We met other amazing people in our trip here to Khaireni but to detail it would take too long! The other highlight was the next day when we went back on a bus loaded with Khaireni Christians to Pokhara. It was a 44 seater bus but it was cramped to about 70-80 people! How amazing. And they are going to Pokhara to do outdoor evangelism. If only our church members back home would be so excited about cramping into a bus, riding 45 minutes to another town and giving out tracts! So often we just hear comments like..”Aiyoh so far ah? Don’t want to go la”. Or “Sit 3 people on 2 seats? Stand all the way? You can go ahead. I’ll stay back and pray for you.” We have so much to learn from these Nepali Christians.

    The festival was amazingly crowded. I have never seen anything like that before. So many people, like ants all over the place. The place to see and be seen, as one Nepali Christian brother said. Truly so. I suppose you’ll see it when we get to upload the photos next time.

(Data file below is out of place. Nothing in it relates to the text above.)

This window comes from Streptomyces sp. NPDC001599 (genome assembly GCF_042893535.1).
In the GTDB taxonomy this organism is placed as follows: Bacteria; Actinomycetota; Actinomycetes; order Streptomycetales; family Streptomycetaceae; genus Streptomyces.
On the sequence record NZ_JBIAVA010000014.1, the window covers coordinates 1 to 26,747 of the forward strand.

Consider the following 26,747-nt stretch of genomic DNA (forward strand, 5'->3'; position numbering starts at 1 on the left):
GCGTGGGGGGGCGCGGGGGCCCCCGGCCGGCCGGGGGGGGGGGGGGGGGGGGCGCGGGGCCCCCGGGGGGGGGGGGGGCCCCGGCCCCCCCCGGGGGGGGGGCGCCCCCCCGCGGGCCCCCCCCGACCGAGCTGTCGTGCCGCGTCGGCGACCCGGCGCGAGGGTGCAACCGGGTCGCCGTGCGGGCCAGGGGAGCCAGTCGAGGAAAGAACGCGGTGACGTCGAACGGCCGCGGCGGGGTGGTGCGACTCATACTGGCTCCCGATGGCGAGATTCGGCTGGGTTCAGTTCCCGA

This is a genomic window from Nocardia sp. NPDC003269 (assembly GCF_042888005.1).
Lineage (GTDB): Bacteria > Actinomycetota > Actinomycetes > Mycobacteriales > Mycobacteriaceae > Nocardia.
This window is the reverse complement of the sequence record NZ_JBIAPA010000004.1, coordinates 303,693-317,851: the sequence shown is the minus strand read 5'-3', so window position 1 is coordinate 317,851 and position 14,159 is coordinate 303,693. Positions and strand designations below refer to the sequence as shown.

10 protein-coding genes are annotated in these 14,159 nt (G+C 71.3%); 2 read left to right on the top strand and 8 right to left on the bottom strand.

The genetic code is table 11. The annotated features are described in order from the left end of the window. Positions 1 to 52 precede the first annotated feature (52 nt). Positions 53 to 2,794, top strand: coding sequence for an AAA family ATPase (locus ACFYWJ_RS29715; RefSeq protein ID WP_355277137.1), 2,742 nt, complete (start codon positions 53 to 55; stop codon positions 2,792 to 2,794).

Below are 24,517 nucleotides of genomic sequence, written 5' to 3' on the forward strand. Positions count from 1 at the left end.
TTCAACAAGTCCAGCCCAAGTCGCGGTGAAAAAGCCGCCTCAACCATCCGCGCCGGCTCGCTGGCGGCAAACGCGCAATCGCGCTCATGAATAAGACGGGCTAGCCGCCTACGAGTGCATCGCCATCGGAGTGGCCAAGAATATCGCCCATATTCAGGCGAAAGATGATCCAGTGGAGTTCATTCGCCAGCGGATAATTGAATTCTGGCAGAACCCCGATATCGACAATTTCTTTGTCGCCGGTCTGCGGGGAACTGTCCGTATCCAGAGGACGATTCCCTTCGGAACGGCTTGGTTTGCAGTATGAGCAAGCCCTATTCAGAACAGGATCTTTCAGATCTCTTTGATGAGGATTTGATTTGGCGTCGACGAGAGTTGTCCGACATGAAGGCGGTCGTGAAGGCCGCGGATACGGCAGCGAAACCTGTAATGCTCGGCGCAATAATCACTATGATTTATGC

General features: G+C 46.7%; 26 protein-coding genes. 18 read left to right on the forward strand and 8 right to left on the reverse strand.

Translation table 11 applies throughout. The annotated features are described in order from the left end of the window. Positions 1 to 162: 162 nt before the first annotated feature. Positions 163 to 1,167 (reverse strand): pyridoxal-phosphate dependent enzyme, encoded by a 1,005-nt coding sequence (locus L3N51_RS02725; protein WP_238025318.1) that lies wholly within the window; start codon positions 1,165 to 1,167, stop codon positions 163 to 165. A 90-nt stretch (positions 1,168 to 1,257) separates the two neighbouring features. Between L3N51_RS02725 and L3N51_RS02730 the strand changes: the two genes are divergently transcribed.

Nepal Day 4-6

    Monday, January 15th, 2007

    These past few days have been a roller coaster of sorts. God’s bringing me to a new place where my heart is renewed in Him. These past few months, I’ve been feeling numb and working like clockwork, my heart not 100% in Him. Just being away from the hustle and bustle of KL life has really opened my eyes to see new things.

    Nepal - Day 4-6

    Nepal - Day 4-6


    Photos From Nepal - Day Three

    Thursday, January 11th, 2007

    It’s our third day in Pokhara and we started the day spending some time with the Lord. All three of us felt that God was prompting us to pray more and spend more time with Him. We have been quite tired this last year, in fact most of the times striving with our own strength. But it is our heart’s desire to also receive something from the Lord here in Nepal.After covering ourselves in prayer, we left for one of the most famous Hindu temples here. Anil, our ever friendly guide and translator led the way.

    Nepal - Day Three